Futures contracts basically say that your fund manager is going to buy an asset (in this case cryptocurrency) at a predetermined price on a future date. Then, when that date comes around, the asset is usually worth more than the predetermined price and can be sold at a profit.
With cryptocurrency, fund managers usually sell the contract before they expire, so you never actually own any crypto coins.
The money made on each expiring contract is then used to invest in new contracts the following month — slowly increasing the value of the fund.
Cryptocurrency exchange-traded funds (ETFs) can track either a single crypto coin or a basket of different crypto coins or digital currencies.
Another emerging crypto investment solution is the crypto index fund. A crypto index fund sees investors place traditional currencies into a fund that tracks one of several crypto indexes. Funds are then weighted by market capitalization.
Something to keep in mind, however, is that these three ways of investing in crypto are all still developing.
The final investment option (and perhaps the most simple) is to purchase an individual crypto coin (or “crypto token”).
How to buy crypto
The process of buying crypto is fairly straightforward. The first step is choosing a crypto broker or crypto exchange.
While you can choose either of these options to buy coins, there are a few key differences between the two that you should keep in mind.
First, let’s talk about exchanges.
A cryptocurrency exchange is a platform where buyers and sellers meet to trade cryptocurrencies. The key benefit of using an exchange is that they normally have pretty low fees.
By contrast, cryptocurrency brokers enable you to buy crypto with an easy-to-use app. The broker interacts with the exchange for you, which takes a lot of hassle out of the purchasing process.
But the removal of that hassle comes at a cost — crypto brokers are known to charge high fees that you could have otherwise avoided.
After choosing an exchange or broker, you can deposit the cash you’d like to invest. You can often place cash directly into a digital wallet or crypto account as part of a one-off authorized transaction. It’s also possible to link your bank account directly to a crypto account.
Depending on the funding method you choose for your crypto account, you may need to wait for a couple of days until you’re able to use the traditional currency you’ve deposited to buy your crypto.
You should also note that a lot of credit card companies tend to process crypto purchases as cash advances. That means your card company will charge you a higher interest rate than you’d get on a normal purchase, and you might run into some extra fees.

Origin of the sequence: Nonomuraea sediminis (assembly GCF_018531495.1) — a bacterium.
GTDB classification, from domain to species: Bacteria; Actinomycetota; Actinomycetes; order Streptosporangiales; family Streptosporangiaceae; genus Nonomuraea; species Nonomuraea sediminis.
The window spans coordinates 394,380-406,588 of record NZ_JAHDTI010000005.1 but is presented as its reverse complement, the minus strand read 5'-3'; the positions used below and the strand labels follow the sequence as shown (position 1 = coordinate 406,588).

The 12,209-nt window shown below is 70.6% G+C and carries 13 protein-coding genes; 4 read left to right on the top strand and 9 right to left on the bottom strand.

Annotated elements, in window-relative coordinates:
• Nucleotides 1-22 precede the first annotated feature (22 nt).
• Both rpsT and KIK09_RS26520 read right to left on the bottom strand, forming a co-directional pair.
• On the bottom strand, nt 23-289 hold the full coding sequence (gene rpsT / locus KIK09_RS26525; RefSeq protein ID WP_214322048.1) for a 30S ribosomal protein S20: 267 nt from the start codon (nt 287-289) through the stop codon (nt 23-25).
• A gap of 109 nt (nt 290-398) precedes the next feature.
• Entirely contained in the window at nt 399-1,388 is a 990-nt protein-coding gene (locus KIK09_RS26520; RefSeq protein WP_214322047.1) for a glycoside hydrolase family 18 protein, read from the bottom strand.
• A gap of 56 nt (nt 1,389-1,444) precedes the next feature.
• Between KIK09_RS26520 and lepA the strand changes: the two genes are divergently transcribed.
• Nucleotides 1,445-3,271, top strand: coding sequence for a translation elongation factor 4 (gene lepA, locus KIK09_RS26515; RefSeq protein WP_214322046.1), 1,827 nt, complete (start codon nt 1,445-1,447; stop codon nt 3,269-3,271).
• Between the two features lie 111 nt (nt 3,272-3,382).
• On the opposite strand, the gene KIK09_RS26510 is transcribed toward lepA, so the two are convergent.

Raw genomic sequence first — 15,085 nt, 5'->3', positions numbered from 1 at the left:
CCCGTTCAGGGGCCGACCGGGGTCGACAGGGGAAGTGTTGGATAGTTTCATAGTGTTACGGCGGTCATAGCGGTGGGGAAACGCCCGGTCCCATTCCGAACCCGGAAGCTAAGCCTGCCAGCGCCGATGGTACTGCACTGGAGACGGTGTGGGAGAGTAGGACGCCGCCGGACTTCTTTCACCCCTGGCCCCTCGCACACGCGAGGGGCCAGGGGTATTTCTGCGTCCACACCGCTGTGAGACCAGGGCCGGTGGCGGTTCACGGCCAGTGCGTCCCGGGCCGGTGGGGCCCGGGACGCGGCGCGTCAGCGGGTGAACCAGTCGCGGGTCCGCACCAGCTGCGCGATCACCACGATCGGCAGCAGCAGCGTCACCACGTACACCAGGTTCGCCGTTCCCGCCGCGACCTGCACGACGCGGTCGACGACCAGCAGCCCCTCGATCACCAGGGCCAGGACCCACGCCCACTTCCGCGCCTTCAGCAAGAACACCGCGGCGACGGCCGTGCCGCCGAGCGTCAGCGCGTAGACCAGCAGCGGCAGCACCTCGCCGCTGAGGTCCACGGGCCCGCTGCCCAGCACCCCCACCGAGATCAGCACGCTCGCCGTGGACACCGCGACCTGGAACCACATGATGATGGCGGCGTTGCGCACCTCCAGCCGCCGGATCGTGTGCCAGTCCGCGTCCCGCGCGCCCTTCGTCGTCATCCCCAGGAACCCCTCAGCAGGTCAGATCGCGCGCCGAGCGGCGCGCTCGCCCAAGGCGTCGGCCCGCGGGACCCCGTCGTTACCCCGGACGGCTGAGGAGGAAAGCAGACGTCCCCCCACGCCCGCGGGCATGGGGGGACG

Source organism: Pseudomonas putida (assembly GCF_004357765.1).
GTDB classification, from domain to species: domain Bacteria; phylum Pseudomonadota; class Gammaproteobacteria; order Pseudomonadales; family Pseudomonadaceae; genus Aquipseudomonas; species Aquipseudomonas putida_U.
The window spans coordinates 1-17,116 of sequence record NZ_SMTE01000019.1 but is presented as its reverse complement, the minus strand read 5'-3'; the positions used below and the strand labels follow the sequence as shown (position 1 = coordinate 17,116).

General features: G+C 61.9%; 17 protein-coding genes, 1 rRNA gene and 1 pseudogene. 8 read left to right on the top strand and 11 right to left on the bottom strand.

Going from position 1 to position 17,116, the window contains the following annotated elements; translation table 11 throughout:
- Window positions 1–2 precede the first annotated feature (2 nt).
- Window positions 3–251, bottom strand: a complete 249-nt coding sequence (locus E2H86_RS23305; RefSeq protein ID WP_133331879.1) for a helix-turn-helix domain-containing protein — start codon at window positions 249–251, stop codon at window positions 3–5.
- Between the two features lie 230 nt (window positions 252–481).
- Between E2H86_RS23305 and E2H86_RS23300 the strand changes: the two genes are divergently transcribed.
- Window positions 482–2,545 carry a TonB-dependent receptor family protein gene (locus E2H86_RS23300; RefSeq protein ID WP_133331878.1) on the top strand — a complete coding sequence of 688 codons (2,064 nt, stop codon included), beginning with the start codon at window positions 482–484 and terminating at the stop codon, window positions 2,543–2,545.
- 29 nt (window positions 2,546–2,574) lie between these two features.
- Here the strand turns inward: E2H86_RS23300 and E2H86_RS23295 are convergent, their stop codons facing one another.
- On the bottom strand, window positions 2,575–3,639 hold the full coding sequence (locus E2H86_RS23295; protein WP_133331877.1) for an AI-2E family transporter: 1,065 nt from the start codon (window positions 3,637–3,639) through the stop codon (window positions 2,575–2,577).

Once you’ve deposited traditional currency like US dollars into your crypto account, you’re able to place your initial crypto order. There are literally thousands of coins to choose from, and so it’s important to do your homework here.
Read up on each coin, take a look at its market performance in the short-term, medium-term, and long-term, and make sure you’re choosing crypto that matches your investment style. From there, all you have to do with most brokerages and exchanges is enter the ticker symbol of the crypto you’d like to buy and the quantity.
A lot of crypto exchanges will let you buy a fractional share of a cryptocurrency — which is important for a lot of investors because of how much leading cryptos like Bitcoin cost.
It’s really as simple as that. From there, you can store your crypto in a digital wallet. There are two main types of digital wallets to choose from: “hot wallets” and “cold wallets.”
Hot wallets are digital wallets that are based online. Meanwhile, cold crypto wallets aren’t connected to the internet. They usually take the form of an external USB drive or a hard drive.
What are Different Crypto Investing Strategies?
It’s one thing to simply buy a bunch of crypto coins. But utilizing a strategy as you invest is a whole different ball game.
In its most basic form, an investment strategy is just a set of instructions that can help an investor make choices like what asset classes to buy, when to invest, and how much money to invest.
Crypto investment and crypto trading strategies vary pretty dramatically.